Tuesday March 21 2017

Kaweesi assassination; exposing warm Uganda’s cold ugly face

Nicholas Sengoba

Nicholas Sengoba  

By Nicholas Sengoba

Last Friday, when Assistant Inspector General of Police Andrew Felix Kaweesi was assassinated together with his body guard Cpl. Kenneth Erau and driver Godfrey Wambeyo, instantly, one felt two things.
First, an indescribable sense of loss, grief and fear at this wanton waste of human life that happens daily on our roads, in our homes and in far flung villages. Only this time it was a presumably well-guarded prominent person high up in the security circles being gruesomely murdered-with ease. You quickly asked yourself ‘what about those of us who have no arms or body guards?’
Secondly for anyone who follows the news, you felt a sense of déjà vu. Whenever Uganda as a society has been struck by a tragedy of this magnitude, there is a concealed mean spirit, garnished with bitterness that springs out of the woods and surprises you. It surprises you because on the surface, Ugandans are generally very warm and hospitable people –before they erupt.

If you recall the so-called Mabira riots of April 2007. Here some people of Asian origin or with similar skin color were attacked because of opposition towards giving away part of Mabira Forest to an Indian investor to grow sugar cane. Also the Buganda riots of September 2009. When the Kabaka was blocked from visiting Bugerere, several angry Baganda and Ugandans took exception.
Then there was the death of former KCCA Director George Agaba in a motor accident. Agaba who hailed from Western Uganda had been involved in an incident where someone from the east was shot dead and in what seemed like impunity, Agaba was seen to escape without commensurate punishment.

On all these occasions people went native. The utterances of the angry, exposed deep seated sectarianism and resentment towards people of different race, tribe and political discernment.
Uganda under NRM serves a very tricky proposition. On the face of it, we live in a united, peaceful, friendly country. But deep down there are many people who feel excluded and trampled upon because they are of a wrong tribe, religion or political persuasion. For instance, some claim that there is a deliberate attempt to disposes them of the land they inherited from their ancestors, humiliate them into landlessness so that they wallow in poverty, leading to eventual total domination and subjugation.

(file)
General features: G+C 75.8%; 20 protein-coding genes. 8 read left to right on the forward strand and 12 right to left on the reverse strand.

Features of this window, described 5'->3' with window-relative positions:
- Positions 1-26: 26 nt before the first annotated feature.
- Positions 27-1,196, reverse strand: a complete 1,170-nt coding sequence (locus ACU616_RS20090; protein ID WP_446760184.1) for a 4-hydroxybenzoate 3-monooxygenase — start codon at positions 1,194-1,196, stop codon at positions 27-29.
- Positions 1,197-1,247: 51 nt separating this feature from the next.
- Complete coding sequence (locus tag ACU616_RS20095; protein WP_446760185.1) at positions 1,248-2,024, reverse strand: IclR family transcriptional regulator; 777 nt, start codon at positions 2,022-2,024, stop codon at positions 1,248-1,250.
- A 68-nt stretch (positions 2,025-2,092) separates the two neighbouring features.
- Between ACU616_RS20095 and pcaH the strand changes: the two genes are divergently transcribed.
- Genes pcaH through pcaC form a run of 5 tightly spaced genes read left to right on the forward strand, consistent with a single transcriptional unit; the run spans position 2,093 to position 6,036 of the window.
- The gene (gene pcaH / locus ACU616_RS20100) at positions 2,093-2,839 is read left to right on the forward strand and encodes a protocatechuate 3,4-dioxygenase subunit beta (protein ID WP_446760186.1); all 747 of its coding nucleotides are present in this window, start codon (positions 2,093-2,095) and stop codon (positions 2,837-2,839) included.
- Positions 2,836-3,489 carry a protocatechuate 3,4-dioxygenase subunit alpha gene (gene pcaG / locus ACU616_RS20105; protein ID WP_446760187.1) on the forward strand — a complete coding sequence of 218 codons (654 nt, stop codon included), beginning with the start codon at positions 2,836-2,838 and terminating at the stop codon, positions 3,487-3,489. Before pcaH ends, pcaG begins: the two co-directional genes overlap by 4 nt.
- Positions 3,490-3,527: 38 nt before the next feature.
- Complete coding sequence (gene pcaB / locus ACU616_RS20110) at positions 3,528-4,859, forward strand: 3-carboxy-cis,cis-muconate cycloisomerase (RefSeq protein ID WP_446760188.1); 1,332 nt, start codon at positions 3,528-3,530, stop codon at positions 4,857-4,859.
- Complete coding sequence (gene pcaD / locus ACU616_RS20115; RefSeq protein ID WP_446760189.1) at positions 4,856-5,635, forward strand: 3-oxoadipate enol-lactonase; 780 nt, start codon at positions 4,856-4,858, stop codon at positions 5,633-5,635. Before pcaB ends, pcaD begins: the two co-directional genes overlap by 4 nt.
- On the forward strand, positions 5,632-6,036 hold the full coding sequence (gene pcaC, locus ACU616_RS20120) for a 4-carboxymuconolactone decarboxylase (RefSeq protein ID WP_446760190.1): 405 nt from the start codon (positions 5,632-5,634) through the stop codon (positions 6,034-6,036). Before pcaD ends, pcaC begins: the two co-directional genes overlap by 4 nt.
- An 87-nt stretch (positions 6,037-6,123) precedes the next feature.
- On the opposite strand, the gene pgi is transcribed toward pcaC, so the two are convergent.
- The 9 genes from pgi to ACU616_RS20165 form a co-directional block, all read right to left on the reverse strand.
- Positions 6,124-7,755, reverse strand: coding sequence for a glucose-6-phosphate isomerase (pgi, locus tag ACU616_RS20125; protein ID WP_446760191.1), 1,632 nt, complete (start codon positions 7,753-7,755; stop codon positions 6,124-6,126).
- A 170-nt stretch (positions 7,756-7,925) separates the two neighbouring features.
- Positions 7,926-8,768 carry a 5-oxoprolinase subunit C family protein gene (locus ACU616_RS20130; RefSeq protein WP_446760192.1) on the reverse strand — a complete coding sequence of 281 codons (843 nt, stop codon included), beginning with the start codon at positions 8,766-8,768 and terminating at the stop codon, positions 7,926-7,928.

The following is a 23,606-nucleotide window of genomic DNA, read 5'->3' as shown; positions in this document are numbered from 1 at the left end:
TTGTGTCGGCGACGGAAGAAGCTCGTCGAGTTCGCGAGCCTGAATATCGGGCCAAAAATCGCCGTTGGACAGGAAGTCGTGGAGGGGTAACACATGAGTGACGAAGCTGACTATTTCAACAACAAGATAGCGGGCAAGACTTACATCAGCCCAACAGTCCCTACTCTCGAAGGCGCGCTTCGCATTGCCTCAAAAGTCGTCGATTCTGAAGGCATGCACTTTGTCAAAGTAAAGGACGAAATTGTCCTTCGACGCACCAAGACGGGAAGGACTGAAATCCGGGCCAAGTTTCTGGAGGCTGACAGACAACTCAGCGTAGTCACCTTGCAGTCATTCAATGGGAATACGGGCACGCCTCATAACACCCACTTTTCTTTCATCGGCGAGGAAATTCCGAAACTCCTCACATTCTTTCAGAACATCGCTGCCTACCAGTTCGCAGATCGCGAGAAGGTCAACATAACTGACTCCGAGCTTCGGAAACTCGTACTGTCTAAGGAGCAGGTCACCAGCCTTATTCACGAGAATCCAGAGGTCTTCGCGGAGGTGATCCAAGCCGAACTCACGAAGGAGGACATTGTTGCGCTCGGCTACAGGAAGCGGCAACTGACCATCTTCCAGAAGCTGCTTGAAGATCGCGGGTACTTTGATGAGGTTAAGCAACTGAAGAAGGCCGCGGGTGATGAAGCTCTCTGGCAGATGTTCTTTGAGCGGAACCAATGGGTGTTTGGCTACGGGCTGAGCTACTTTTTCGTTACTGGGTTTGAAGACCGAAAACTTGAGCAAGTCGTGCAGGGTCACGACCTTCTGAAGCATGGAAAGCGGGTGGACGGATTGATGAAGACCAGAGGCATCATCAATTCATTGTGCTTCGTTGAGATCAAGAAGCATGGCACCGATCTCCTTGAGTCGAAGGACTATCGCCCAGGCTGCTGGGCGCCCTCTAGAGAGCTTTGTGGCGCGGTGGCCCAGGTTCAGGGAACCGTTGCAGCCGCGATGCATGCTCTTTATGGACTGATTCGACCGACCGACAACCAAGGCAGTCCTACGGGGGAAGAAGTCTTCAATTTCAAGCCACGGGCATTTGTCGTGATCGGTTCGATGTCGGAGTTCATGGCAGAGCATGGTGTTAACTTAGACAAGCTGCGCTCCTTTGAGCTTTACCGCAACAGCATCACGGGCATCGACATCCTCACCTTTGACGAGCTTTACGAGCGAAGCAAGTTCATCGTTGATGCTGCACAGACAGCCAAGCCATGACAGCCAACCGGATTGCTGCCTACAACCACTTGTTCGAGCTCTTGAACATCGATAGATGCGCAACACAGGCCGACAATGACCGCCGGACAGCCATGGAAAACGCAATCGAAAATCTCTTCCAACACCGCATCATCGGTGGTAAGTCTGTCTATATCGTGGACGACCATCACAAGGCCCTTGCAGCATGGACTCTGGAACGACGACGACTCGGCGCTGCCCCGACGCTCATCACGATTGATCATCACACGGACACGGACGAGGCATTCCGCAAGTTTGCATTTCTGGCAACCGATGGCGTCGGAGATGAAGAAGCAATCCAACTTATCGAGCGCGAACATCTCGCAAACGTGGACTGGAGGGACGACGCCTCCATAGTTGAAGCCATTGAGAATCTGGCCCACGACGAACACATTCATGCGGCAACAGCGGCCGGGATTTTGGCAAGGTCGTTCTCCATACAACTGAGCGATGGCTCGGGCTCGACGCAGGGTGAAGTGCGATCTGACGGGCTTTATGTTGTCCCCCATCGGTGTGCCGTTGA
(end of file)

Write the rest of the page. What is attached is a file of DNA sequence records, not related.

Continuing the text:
Others feel that what we call corruption is just a malevolent attempt by those in power to ensure that a few are enriched at the expense of many. They feel that this ‘strategy’ is deliberate, to impoverish and dis-empower many people so that they lack the resources to finance any credible opposition to the government since they are perpetually preoccupied with barely getting by.
Many of the docile looking people on the roads are a time bomb because of this concealed anger. They look at almost everyone as the cause of their predicament.
They look at the government and those who serve it with a sense of bitterness. I recall for many years my good friend Chris Obore who is now Parliament’s Director of Communication was a hero to many. As a journalist he spoke against injustice and exposed the rot and corruption in government offices. He like Don Wanyama who was a senior editor for a while wrote many stories that exposed the government’s weaknesses.

When Obore became a director and Wanyama went to work in the office of the Chairman of the ruling party, they became ‘enemies’ to many. The transition was instant like the switch of a bulb. They were viewed as people who had gone to join the oppressor and the loathing and disdain towards them began.
In the case of Kaweesi, it was not long before sections on social media went into full throttle. Kaweesi as an officer of the law (people must do this tough job) had a difficult task, quelling demonstrations, arresting Opposition leaders, criminals and speaking for the image of the government.
In other words, everything that he did in the line of duty was perceived as an act of help towards perpetuating the NRM government in power.

In many of our cultures in Uganda we rarely speak ill of the dead. But here we are, audio whatsapp recordings went viral rejoicing that ‘at last’ his wife and children were going to feel the pain that many families have felt because of the actions of the vicious actions of the State and the police. They callously laughed and called him epithets. They prayed to God that several other government officials would experience a similar fate for the suffering that they have brought upon this country for decades.
I write this about a man who was a very humble, helpful friend of mine. I write this so that out of the death of Felix, Kenneth and Godfrey, Uganda can start to search its soul.

We cannot continue glossing over this issue. Why is it that this great rich land can’t work out a formula that includes everyone so that we share our joys and sorrows as one country and one people?
May the souls of the deceased rest in eternal peace and may the perpetrators of this heinous crime be speedily brought to book.
Nicholas Sengoba is a commentator on political and social issues. nicholassengoba@yahoo.com Twitter: @nsengoba